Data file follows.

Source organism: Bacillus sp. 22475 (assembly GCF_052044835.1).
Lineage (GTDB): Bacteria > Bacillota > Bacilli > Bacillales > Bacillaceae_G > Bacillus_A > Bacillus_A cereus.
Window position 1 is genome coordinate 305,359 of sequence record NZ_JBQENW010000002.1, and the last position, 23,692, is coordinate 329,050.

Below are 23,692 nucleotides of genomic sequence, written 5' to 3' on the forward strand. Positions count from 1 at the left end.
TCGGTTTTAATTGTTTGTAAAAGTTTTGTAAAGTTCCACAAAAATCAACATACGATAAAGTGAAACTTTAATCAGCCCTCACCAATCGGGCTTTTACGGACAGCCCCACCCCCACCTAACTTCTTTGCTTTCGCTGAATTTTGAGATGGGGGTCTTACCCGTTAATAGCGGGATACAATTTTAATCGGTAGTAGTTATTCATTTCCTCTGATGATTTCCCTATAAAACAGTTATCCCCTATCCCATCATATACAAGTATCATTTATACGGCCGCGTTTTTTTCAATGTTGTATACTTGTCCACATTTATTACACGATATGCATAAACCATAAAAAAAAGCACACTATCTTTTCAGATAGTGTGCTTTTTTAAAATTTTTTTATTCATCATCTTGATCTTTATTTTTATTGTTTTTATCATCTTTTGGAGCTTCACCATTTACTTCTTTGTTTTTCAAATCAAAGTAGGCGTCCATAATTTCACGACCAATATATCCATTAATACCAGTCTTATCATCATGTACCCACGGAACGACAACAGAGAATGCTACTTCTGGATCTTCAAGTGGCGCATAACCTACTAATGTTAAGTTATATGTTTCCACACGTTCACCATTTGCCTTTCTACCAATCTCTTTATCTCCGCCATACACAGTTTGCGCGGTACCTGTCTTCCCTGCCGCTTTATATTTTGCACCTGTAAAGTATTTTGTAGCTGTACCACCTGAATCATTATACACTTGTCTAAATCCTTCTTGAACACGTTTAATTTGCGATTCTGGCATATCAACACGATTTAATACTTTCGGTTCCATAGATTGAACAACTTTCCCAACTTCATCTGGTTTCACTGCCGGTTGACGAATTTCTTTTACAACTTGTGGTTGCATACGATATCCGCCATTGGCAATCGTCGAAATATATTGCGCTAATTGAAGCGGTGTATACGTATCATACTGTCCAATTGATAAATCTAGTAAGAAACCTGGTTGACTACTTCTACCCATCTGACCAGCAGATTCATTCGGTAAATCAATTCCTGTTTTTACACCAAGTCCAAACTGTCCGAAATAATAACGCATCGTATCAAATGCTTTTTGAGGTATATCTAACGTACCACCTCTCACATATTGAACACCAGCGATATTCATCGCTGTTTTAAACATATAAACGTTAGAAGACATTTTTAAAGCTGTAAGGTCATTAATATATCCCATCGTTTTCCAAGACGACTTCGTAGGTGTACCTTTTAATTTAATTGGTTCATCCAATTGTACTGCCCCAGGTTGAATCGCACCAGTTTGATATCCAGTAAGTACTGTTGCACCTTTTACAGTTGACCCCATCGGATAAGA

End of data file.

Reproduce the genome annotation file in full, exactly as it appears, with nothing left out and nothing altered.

Source organism: Bacillus sp. 22475 (assembly GCF_052044835.1).
Lineage (GTDB): Bacteria > Bacillota > Bacilli > Bacillales > Bacillaceae_G > Bacillus_A > Bacillus_A cereus.
Window position 1 is genome coordinate 305,359 of sequence record NZ_JBQENW010000002.1, and the last position, 23,692, is coordinate 329,050.

Below are 23,692 nucleotides of genomic sequence, written 5' to 3' on the forward strand. Positions count from 1 at the left end.
TCGGTTTTAATTGTTTGTAAAAGTTTTGTAAAGTTCCACAAAAATCAACATACGATAAAGTGAAACTTTAATCAGCCCTCACCAATCGGGCTTTTACGGACAGCCCCACCCCCACCTAACTTCTTTGCTTTCGCTGAATTTTGAGATGGGGGTCTTACCCGTTAATAGCGGGATACAATTTTAATCGGTAGTAGTTATTCATTTCCTCTGATGATTTCCCTATAAAACAGTTATCCCCTATCCCATCATATACAAGTATCATTTATACGGCCGCGTTTTTTTCAATGTTGTATACTTGTCCACATTTATTACACGATATGCATAAACCATAAAAAAAAGCACACTATCTTTTCAGATAGTGTGCTTTTTTAAAATTTTTTTATTCATCATCTTGATCTTTATTTTTATTGTTTTTATCATCTTTTGGAGCTTCACCATTTACTTCTTTGTTTTTCAAATCAAAGTAGGCGTCCATAATTTCACGACCAATATATCCATTAATACCAGTCTTATCATCATGTACCCACGGAACGACAACAGAGAATGCTACTTCTGGATCTTCAAGTGGCGCATAACCTACTAATGTTAAGTTATATGTTTCCACACGTTCACCATTTGCCTTTCTACCAATCTCTTTATCTCCGCCATACACAGTTTGCGCGGTACCTGTCTTCCCTGCCGCTTTATATTTTGCACCTGTAAAGTATTTTGTAGCTGTACCACCTGAATCATTATACACTTGTCTAAATCCTTCTTGAACACGTTTAATTTGCGATTCTGGCATATCAACACGATTTAATACTTTCGGTTCCATAGATTGAACAACTTTCCCAACTTCATCTGGTTTCACTGCCGGTTGACGAATTTCTTTTACAACTTGTGGTTGCATACGATATCCGCCATTGGCAATCGTCGAAATATATTGCGCTAATTGAAGCGGTGTATACGTATCATACTGTCCAATTGATAAATCTAGTAAGAAACCTGGTTGACTACTTCTACCCATCTGACCAGCAGATTCATTCGGTAAATCAATTCCTGTTTTTACACCAAGTCCAAACTGTCCGAAATAATAACGCATCGTATCAAATGCTTTTTGAGGTATATCTAACGTACCACCTCTCACATATTGAACACCAGCGATATTCATCGCTGTTTTAAACATATAAACGTTAGAAGACATTTTTAAAGCTGTAAGGTCATTAATATATCCCATCGTTTTCCAAGACGACTTCGTAGGTGTACCTTTTAATTTAATTGGTTCATCCAATTGTACTGCCCCAGGTTGAATCGCACCAGTTTGATATCCAGTAAGTACTGTTGCACCTTTTACAGTTGACCCCATCGGATAAGA